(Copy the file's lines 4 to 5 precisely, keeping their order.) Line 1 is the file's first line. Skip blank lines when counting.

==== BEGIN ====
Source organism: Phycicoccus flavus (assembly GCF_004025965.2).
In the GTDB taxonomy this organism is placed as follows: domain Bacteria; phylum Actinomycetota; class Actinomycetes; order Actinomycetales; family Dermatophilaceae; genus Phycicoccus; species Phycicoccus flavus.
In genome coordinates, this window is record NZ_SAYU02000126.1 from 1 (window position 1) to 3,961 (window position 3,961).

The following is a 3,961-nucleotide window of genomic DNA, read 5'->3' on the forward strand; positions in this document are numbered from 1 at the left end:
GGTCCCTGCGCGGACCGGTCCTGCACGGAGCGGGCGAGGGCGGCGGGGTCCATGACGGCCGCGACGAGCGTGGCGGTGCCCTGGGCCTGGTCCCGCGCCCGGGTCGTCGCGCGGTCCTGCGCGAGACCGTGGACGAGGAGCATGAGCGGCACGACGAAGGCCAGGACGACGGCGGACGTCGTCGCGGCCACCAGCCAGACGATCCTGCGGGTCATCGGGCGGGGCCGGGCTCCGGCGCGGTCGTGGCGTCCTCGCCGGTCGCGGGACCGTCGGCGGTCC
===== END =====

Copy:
The following is a 3,961-nucleotide window of genomic DNA, read 5'->3' on the forward strand; positions in this document are numbered from 1 at the left end:
GGTCCCTGCGCGGACCGGTCCTGCACGGAGCGGGCGAGGGCGGCGGGGTCCATGACGGCCGCGACGAGCGTGGCGGTGCCCTGGGCCTGGTCCCGCGCCCGGGTCGTCGCGCGGTCCTGCGCGAGACCGTGGACGAGGAGCATGAGCGGCACGACGAAGGCCAGGACGACGGCGGACGTCGTCGCGGCCACCAGCCAGACGATCCTGCGGGTCATCGGGCGGGGCCGGGCTCCGGCGCGGTCGTGGCGTCCTCGCCGGTCGCGGGACCGTCGGCGGTCC